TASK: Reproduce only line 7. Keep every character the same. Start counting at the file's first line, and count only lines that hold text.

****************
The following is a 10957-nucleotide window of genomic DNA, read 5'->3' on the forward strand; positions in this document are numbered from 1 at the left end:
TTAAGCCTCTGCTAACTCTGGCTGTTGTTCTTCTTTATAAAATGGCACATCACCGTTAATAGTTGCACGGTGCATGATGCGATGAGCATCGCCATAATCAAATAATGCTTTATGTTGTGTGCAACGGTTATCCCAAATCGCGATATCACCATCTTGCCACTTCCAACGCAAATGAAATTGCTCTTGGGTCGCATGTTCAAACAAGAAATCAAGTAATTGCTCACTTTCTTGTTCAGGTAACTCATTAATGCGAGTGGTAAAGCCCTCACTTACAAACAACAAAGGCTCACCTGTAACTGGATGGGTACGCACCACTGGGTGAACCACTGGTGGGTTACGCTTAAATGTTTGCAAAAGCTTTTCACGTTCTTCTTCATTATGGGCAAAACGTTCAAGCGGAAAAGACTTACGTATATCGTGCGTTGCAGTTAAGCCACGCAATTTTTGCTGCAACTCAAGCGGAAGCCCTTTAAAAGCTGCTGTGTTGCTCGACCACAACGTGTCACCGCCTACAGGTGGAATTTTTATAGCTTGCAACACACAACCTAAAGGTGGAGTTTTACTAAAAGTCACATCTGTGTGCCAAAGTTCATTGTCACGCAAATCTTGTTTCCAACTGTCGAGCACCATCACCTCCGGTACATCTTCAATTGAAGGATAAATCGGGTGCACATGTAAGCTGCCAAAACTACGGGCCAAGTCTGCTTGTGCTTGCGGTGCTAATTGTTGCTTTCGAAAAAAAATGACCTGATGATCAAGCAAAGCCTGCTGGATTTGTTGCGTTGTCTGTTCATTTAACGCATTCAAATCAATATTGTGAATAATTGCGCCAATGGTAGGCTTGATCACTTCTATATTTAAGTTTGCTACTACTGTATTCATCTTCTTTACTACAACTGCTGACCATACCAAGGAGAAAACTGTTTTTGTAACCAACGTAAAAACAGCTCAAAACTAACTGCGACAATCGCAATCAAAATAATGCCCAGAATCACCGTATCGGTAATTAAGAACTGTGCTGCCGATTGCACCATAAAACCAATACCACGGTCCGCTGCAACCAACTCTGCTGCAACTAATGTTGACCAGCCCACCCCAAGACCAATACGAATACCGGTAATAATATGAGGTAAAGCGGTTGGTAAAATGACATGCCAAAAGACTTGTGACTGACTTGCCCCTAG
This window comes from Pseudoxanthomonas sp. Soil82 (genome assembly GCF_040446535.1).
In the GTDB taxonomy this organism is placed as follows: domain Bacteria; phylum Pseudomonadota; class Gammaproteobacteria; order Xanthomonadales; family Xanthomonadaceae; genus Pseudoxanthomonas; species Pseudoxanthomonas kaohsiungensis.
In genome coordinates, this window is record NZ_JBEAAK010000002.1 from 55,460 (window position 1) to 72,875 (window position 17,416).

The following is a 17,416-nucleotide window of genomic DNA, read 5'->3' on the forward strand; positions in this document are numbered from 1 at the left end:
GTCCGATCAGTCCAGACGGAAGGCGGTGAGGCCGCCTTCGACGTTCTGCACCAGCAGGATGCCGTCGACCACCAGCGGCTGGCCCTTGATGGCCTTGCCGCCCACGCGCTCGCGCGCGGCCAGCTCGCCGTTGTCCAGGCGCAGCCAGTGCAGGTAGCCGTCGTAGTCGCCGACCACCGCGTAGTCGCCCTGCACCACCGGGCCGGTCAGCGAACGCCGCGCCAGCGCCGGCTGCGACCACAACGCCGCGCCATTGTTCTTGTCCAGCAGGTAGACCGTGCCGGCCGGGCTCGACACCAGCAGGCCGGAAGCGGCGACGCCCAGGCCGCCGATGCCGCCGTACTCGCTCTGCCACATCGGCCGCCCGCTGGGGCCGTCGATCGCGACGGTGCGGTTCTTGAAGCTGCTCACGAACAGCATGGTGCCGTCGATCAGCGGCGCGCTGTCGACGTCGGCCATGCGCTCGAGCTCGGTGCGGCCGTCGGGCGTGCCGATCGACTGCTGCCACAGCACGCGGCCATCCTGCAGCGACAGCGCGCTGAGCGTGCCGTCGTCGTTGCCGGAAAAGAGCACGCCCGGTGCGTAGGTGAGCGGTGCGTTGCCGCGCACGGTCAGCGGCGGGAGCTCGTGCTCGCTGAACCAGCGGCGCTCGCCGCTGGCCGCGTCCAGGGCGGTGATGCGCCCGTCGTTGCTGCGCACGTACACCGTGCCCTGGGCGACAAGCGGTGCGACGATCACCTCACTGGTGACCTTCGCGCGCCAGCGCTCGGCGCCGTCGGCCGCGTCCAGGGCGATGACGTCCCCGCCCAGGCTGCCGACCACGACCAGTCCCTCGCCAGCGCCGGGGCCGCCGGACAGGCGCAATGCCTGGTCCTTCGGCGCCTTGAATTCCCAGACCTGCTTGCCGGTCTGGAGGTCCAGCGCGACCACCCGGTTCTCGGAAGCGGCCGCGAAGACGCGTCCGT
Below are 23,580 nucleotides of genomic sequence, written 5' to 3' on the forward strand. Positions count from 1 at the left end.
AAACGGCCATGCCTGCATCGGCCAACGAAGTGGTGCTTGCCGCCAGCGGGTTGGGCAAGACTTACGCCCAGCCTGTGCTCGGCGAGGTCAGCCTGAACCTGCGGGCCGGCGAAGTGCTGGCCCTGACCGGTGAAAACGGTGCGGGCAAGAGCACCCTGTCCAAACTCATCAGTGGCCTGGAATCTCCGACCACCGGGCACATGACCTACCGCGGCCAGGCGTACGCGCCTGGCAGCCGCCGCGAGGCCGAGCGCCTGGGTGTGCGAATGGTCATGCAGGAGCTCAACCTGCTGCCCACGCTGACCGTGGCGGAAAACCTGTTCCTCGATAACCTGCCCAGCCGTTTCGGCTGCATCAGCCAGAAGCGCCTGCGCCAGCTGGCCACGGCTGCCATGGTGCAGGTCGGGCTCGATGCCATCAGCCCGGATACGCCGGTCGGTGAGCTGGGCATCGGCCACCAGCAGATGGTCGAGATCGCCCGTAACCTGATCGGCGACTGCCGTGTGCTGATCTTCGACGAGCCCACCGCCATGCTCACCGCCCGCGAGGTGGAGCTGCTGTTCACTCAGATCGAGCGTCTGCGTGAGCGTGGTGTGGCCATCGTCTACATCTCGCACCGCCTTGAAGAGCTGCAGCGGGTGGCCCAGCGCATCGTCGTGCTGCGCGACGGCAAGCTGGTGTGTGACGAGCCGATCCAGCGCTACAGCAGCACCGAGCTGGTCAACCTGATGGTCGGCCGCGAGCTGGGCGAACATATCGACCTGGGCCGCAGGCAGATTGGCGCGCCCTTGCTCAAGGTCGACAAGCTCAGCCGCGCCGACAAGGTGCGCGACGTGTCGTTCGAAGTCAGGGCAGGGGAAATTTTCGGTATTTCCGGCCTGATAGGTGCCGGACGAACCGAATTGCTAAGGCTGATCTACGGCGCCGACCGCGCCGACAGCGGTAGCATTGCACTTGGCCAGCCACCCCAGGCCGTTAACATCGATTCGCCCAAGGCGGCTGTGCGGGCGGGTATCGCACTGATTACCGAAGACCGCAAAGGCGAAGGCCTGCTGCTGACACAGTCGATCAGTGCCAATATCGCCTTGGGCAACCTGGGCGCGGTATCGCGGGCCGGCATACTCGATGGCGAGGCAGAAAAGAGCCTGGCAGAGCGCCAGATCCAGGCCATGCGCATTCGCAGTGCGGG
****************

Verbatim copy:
GTCCGATCAGTCCAGACGGAAGGCGGTGAGGCCGCCTTCGACGTTCTGCACCAGCAGGATGCCGTCGACCACCAGCGGCTGGCCCTTGATGGCCTTGCCGCCCACGCGCTCGCGCGCGGCCAGCTCGCCGTTGTCCAGGCGCAGCCAGTGCAGGTAGCCGTCGTAGTCGCCGACCACCGCGTAGTCGCCCTGCACCACCGGGCCGGTCAGCGAACGCCGCGCCAGCGCCGGCTGCGACCACAACGCCGCGCCATTGTTCTTGTCCAGCAGGTAGACCGTGCCGGCCGGGCTCGACACCAGCAGGCCGGAAGCGGCGACGCCCAGGCCGCCGATGCCGCCGTACTCGCTCTGCCACATCGGCCGCCCGCTGGGGCCGTCGATCGCGACGGTGCGGTTCTTGAAGCTGCTCACGAACAGCATGGTGCCGTCGATCAGCGGCGCGCTGTCGACGTCGGCCATGCGCTCGAGCTCGGTGCGGCCGTCGGGCGTGCCGATCGACTGCTGCCACAGCACGCGGCCATCCTGCAGCGACAGCGCGCTGAGCGTGCCGTCGTCGTTGCCGGAAAAGAGCACGCCCGGTGCGTAGGTGAGCGGTGCGTTGCCGCGCACGGTCAGCGGCGGGAGCTCGTGCTCGCTGAACCAGCGGCGCTCGCCGCTGGCCGCGTCCAGGGCGGTGATGCGCCCGTCGTTGCTGCGCACGTACACCGTGCCCTGGGCGACAAGCGGTGCGACGATCACCTCACTGGTGACCTTCGCGCGCCAGCGCTCGGCGCCGTCGGCCGCGTCCAGGGCGATGACGTCCCCGCCCAGGCTGCCGACCACGACCAGTCCCTCGCCAGCGCCGGGGCCGCCGGACAGGCGCAATGCCTGGTCCTTCGGCGCCTTGAATTCCCAGACCTGCTTGCCGGTCTGGAGGTCCAGCGCGACCACCCGGTTCTCGGAAGCGGCCGCGAAGACGCGTCCGT